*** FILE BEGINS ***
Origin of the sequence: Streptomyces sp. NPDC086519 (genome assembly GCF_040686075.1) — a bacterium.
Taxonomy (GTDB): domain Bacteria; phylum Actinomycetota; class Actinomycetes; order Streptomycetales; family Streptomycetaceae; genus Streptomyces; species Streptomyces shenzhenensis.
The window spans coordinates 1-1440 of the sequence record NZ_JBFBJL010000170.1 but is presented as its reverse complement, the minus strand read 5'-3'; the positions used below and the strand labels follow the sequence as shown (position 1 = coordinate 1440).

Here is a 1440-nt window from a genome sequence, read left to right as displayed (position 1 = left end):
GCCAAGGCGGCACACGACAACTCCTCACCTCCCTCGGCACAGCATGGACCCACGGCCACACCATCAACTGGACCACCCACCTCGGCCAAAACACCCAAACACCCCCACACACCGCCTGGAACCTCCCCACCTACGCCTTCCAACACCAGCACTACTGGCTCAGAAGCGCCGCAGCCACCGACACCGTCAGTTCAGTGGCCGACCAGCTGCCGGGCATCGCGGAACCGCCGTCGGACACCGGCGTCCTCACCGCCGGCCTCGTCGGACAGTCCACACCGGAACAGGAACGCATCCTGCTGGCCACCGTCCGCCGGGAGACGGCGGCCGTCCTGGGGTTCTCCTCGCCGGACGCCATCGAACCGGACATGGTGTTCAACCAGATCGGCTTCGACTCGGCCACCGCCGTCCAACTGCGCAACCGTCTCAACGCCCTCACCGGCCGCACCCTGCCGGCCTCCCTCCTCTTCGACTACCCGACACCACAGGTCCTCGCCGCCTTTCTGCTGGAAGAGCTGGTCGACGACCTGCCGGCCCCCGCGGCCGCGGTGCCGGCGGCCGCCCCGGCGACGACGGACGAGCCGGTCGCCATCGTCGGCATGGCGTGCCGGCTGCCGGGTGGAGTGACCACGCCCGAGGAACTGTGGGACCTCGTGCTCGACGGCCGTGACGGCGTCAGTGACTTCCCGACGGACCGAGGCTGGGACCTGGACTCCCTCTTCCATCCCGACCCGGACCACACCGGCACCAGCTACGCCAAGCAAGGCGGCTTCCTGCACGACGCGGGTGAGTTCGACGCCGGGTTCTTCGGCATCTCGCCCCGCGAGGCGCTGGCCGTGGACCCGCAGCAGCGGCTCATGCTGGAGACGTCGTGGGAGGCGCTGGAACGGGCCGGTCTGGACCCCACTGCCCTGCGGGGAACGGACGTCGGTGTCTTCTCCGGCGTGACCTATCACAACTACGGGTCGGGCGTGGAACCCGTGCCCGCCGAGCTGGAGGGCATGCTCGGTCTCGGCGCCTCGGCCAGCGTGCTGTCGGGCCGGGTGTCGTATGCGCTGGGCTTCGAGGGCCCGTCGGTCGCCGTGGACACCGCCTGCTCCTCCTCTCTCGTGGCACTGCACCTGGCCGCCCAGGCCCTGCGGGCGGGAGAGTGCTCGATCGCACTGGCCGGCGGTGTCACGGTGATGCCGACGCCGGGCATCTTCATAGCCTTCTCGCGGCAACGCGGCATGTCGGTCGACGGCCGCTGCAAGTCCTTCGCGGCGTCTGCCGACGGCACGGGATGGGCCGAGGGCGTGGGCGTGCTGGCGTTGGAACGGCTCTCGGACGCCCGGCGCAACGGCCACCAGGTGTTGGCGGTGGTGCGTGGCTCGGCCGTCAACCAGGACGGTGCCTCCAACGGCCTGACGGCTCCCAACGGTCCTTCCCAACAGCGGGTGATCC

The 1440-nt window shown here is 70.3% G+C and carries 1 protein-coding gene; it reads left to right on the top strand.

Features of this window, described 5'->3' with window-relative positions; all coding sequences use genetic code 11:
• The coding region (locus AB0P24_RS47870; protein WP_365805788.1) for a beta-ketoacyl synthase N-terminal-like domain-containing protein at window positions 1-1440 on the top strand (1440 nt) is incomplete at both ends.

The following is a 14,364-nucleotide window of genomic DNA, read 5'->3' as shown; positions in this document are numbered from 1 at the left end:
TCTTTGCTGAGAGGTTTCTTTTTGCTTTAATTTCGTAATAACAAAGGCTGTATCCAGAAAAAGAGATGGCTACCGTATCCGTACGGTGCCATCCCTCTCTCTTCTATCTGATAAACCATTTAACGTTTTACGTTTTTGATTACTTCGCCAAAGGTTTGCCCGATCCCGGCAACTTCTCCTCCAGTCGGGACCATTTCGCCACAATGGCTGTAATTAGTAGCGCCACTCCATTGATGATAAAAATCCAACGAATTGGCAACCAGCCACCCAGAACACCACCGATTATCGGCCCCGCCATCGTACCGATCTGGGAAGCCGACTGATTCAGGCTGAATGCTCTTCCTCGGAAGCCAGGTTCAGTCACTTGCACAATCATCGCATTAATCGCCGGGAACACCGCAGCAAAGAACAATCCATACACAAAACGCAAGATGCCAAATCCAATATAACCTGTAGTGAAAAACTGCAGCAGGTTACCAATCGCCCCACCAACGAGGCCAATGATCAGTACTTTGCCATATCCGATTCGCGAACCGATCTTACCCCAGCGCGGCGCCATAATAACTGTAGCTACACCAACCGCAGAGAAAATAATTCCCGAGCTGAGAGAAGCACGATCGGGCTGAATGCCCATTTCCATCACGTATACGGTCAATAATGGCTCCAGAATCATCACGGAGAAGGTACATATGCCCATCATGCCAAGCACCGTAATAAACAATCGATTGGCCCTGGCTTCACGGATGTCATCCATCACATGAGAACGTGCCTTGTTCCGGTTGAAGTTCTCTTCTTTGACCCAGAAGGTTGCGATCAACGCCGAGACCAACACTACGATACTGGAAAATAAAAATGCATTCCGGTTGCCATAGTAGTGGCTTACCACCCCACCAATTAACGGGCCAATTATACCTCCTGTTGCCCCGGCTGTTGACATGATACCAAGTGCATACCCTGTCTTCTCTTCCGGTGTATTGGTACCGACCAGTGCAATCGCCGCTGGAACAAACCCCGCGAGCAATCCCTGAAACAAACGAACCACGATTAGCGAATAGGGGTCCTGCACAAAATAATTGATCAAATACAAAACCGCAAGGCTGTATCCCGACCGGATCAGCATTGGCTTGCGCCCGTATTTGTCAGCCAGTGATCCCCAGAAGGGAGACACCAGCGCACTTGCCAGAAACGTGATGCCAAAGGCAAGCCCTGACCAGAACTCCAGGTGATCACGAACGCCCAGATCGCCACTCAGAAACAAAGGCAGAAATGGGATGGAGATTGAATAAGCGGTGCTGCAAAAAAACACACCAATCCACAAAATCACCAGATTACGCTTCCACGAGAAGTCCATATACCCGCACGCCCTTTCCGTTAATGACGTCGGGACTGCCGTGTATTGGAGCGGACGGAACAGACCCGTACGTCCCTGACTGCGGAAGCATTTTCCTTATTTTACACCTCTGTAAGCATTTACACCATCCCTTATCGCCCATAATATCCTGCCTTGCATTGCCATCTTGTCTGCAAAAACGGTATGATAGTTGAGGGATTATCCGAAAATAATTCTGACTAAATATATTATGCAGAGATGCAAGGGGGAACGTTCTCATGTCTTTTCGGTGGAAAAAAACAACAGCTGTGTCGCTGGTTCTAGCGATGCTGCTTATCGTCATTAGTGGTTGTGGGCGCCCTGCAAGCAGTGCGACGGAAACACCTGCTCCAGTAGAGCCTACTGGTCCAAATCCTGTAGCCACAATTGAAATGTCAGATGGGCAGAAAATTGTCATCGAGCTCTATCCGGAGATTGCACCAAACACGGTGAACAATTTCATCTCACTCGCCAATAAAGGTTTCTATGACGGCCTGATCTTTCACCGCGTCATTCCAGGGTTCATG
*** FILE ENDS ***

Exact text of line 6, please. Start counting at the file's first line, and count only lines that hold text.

The 1440-nt window shown here is 70.3% G+C and carries 1 protein-coding gene; it reads left to right on the top strand.